“So, in the ruins of a building reduced to rubble in the name of Islam,” writes Mark Steyn, “a temple to Islam will arise.” Indeed. And yet, as repulsive as this is, so ingeniously does it exploit liberal pieties about multiculturalism that I almost want to congratulate the people behind it for their canniness. You know exactly how this debate’s going to go. If we don’t let them build it, we’re blaming all Muslims for the actions of the tiny minority who espouse etc etc, so let’s strike a blow for tolerance instead and greenlight a mega-mosque at the site of the world’s most famous pit of Koranically inspired human misery. Think of it as a way for peaceful Muslims to contribute to rebuilding lower Manhattan, not as … a triumphalist icon that’s going to give every jihadist fanatic in the universe an orgasm when he hears about it.

Scheduled opening date: 9/11/11. To show solidarity with America, you see.

Plans to bring what one critic calls a “monster mosque” to the site of the old Burlington Coat Factory building, at a cost expected to top $100 million, moved along for months without a peep. All of a sudden, even members of the community board that stupidly green-lighted the mosque this month are tearing their hair out.

Paul Sipos, member of Community Board 1, said a mosque is a fine idea — someplace else.

“If the Japanese decided to open a cultural center across from Pearl Harbor, that would be insensitive,” Sipos told me. “If the Germans opened a Bach choral society across from Auschwitz, even after all these years, that would be an insensitive setting. I have absolutely nothing against Islam. I just think: Why there?“…

Called Cordoba House, the mosque and center is the brainchild of the American Society for Muslim Advancement. Executive director Daisy Khan insists it’s staying put.

“For us, it’s a symbol, a platform that will give voice to the silent majority of Muslims who suffer at the hands of extremists. A center will show that Muslims will be part of rebuilding lower Manhattan,” said Khan, adding that Cordoba will be open to everyone.

Says Ace, “Someone who cared for what the dhimmi thought at all would recognize this as singularly, incandescently inappropriate.” My hunch is that we’re going to end up playing a game with the left about this, as even though most of them won’t admit it, the obvious provocation here will bug many of them too. (Especially lefty New Yorkers.) They’ll tut-tut about wingnut overreaction and tolerance and so forth because that’s just how they roll, but secretly plenty of them will be perfectly fine with conservatives kicking up a media fuss until the mosque is forced to relocate. Further to that end, here’s a fun tidbit from Pajamas Media about Faisal Abdul Rauf, the mosque’s developer:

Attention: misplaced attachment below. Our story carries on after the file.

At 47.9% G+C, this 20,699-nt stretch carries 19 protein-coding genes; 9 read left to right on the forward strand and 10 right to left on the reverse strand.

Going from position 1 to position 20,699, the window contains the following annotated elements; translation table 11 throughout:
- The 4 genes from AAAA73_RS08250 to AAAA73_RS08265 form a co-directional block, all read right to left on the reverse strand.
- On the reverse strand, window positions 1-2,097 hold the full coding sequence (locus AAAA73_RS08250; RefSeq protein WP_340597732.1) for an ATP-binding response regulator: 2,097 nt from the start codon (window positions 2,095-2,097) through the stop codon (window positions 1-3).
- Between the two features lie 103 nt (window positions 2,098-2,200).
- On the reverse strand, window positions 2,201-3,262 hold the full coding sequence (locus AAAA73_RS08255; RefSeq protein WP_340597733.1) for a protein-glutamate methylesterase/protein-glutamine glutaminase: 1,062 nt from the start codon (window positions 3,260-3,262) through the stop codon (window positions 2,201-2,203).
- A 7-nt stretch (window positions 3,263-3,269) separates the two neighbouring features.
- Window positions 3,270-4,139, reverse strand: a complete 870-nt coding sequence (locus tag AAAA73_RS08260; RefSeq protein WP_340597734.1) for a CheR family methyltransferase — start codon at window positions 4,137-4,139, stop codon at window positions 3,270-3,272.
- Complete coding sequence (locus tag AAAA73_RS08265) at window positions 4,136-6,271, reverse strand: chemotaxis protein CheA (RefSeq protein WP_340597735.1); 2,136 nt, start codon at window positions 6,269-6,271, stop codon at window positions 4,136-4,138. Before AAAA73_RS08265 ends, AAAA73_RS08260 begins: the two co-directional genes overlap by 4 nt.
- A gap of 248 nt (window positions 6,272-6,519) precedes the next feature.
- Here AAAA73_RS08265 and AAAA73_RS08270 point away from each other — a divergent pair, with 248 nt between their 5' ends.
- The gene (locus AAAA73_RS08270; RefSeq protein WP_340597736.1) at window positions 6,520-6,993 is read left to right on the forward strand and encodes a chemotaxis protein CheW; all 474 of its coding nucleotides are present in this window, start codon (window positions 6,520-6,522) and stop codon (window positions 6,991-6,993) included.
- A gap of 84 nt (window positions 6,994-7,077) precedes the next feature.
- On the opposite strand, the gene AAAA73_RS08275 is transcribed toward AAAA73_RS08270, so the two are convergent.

Rauf has often directly contradicted his seemingly tolerant and peace-loving pronouncements with harsh, antagonistic assessments of the U.S. In his May 7 Khutbah (Muslim sabbath sermon), delivered at 1:00 p.m. at 45 Park Place in Manhattan, Rauf implied that Muslims did not perpetrate 9/11 at all, according to writer Madeline Brooks, who attended (26): “Some people say it was Muslims who attacked on 9/11 … ” he stated, before trailing off into another topic.

He also expressed this view in an interview with 60 Minutes aired on Sept. 30, 2001 as well (27):

The attacks were “a reaction against the U.S. government politically, where we espouse principles of democracy and human rights, [yet] … ally ourselves with oppressive regimes in many of these countries. … [U.S.] policies were an accessory to the crime that happened.

If he doesn’t think Muslims were responsible, why’s he so keen to build at Ground Zero? Add that query to the media fuss, please. Exit question: Every major politician in New York State, from Schumer and Gillibrand on down, objects to holding the KSM trial here because it’s a security risk. Any worries that a giant new mosque at Ground Zero might also, perhaps, pose a security risk given what a powerful symbolic draw it’ll be for triumphalist radicals?

Update: The media fuss cometh. One footnote: Apparently it’s not a mosque but rather a cultural center which includes prayer space, among other functions. Which changes nothing.

“I think that it is incredibly insensitive and audacious really for them to build a mosque, not only on that site, but to do it specifically so that they could be in proximity to where that atrocity happened,” said Burlingame, who is co-founder of 9/11 Families for a Safe and Strong America…

Rauf insists the effort is meant to help heal the wounds of 9/11, “We’ve approached the community because we want this to be an example of how we are cooperating with the members of the community, not only to provide services but also to build a new discourse on how Muslims and non-Muslims can cooperate together to push back against the voices of extremism.”

But Dr. Zuhdi Jasser, president of the American Islamic Forum for Democracy, says there are more productive ways to fight Islamic extremism.

“Even when they have the resources, they are using it for a place of worship, a cultural center for organizations,” he said. They are not using it for a counterterrorism research center.

If this is all about “healing the wounds,” then presumably there’ll be no objection to moving the center if the public makes clear that it doesn’t want to be “healed” in this particular way, right?